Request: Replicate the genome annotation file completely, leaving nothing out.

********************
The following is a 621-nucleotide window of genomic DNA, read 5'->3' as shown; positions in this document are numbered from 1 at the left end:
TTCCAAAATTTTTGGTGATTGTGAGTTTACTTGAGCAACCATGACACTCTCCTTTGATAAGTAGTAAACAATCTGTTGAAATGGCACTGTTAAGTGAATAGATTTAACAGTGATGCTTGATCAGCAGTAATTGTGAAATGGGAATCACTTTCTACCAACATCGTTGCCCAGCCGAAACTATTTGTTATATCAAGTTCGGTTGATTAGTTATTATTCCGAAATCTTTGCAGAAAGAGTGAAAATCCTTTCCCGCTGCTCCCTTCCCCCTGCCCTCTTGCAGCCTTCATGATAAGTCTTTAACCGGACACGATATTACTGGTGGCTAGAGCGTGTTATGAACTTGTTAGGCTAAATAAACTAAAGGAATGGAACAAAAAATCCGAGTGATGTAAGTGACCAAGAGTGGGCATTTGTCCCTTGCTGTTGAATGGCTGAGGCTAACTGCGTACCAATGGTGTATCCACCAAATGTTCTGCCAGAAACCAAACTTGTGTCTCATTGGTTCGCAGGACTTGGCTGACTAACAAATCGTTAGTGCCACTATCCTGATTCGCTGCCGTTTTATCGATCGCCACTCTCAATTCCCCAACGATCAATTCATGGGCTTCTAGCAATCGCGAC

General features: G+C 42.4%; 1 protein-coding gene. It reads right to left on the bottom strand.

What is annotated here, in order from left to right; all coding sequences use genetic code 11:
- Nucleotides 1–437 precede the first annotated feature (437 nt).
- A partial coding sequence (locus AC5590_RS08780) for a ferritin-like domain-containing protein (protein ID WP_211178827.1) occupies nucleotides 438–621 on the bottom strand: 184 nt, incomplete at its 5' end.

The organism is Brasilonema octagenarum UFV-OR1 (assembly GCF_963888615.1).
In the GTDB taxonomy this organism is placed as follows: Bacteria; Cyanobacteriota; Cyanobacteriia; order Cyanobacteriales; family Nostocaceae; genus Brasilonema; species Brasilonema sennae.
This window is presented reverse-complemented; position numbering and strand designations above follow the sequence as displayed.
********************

The following is a 621-nucleotide window of genomic DNA, read 5'->3' as shown; positions in this document are numbered from 1 at the left end:
TTCCAAAATTTTTGGTGATTGTGAGTTTACTTGAGCAACCATGACACTCTCCTTTGATAAGTAGTAAACAATCTGTTGAAATGGCACTGTTAAGTGAATAGATTTAACAGTGATGCTTGATCAGCAGTAATTGTGAAATGGGAATCACTTTCTACCAACATCGTTGCCCAGCCGAAACTATTTGTTATATCAAGTTCGGTTGATTAGTTATTATTCCGAAATCTTTGCAGAAAGAGTGAAAATCCTTTCCCGCTGCTCCCTTCCCCCTGCCCTCTTGCAGCCTTCATGATAAGTCTTTAACCGGACACGATATTACTGGTGGCTAGAGCGTGTTATGAACTTGTTAGGCTAAATAAACTAAAGGAATGGAACAAAAAATCCGAGTGATGTAAGTGACCAAGAGTGGGCATTTGTCCCTTGCTGTTGAATGGCTGAGGCTAACTGCGTACCAATGGTGTATCCACCAAATGTTCTGCCAGAAACCAAACTTGTGTCTCATTGGTTCGCAGGACTTGGCTGACTAACAAATCGTTAGTGCCACTATCCTGATTCGCTGCCGTTTTATCGATCGCCACTCTCAATTCCCCAACGATCAATTCATGGGCTTCTAGCAATCGCGAC

General features: G+C 42.4%; 1 protein-coding gene. It reads right to left on the bottom strand.

What is annotated here, in order from left to right; all coding sequences use genetic code 11:
- Nucleotides 1–437 precede the first annotated feature (437 nt).
- A partial coding sequence (locus AC5590_RS08780) for a ferritin-like domain-containing protein (protein ID WP_211178827.1) occupies nucleotides 438–621 on the bottom strand: 184 nt, incomplete at its 5' end.

The organism is Brasilonema octagenarum UFV-OR1 (assembly GCF_963888615.1).
In the GTDB taxonomy this organism is placed as follows: Bacteria; Cyanobacteriota; Cyanobacteriia; order Cyanobacteriales; family Nostocaceae; genus Brasilonema; species Brasilonema sennae.
This window is presented reverse-complemented; position numbering and strand designations above follow the sequence as displayed.